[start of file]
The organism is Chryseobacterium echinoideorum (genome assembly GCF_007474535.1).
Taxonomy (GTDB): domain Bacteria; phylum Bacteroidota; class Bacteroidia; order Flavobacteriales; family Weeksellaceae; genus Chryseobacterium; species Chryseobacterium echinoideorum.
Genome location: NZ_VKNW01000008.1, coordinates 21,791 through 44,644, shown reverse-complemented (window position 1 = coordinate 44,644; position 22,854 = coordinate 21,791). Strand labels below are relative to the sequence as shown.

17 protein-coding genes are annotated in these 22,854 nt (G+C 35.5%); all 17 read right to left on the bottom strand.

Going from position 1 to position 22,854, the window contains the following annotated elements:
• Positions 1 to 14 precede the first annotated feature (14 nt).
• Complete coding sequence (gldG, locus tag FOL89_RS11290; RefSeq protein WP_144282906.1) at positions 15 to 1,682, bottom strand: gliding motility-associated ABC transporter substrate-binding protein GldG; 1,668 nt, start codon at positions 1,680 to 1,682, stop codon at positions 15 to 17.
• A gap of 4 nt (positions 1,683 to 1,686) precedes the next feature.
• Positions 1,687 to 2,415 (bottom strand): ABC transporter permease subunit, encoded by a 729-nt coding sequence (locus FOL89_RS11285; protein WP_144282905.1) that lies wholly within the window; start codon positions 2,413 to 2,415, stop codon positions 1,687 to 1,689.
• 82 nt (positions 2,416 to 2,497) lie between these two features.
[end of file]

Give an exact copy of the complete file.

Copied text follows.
The organism is Chryseobacterium echinoideorum (genome assembly GCF_007474535.1).
Taxonomy (GTDB): domain Bacteria; phylum Bacteroidota; class Bacteroidia; order Flavobacteriales; family Weeksellaceae; genus Chryseobacterium; species Chryseobacterium echinoideorum.
Genome location: NZ_VKNW01000008.1, coordinates 21,791 through 44,644, shown reverse-complemented (window position 1 = coordinate 44,644; position 22,854 = coordinate 21,791). Strand labels below are relative to the sequence as shown.

17 protein-coding genes are annotated in these 22,854 nt (G+C 35.5%); all 17 read right to left on the bottom strand.

Going from position 1 to position 22,854, the window contains the following annotated elements:
• Positions 1 to 14 precede the first annotated feature (14 nt).
• Complete coding sequence (gldG, locus tag FOL89_RS11290; RefSeq protein WP_144282906.1) at positions 15 to 1,682, bottom strand: gliding motility-associated ABC transporter substrate-binding protein GldG; 1,668 nt, start codon at positions 1,680 to 1,682, stop codon at positions 15 to 17.
• A gap of 4 nt (positions 1,683 to 1,686) precedes the next feature.
• Positions 1,687 to 2,415 (bottom strand): ABC transporter permease subunit, encoded by a 729-nt coding sequence (locus FOL89_RS11285; protein WP_144282905.1) that lies wholly within the window; start codon positions 2,413 to 2,415, stop codon positions 1,687 to 1,689.
• 82 nt (positions 2,416 to 2,497) lie between these two features.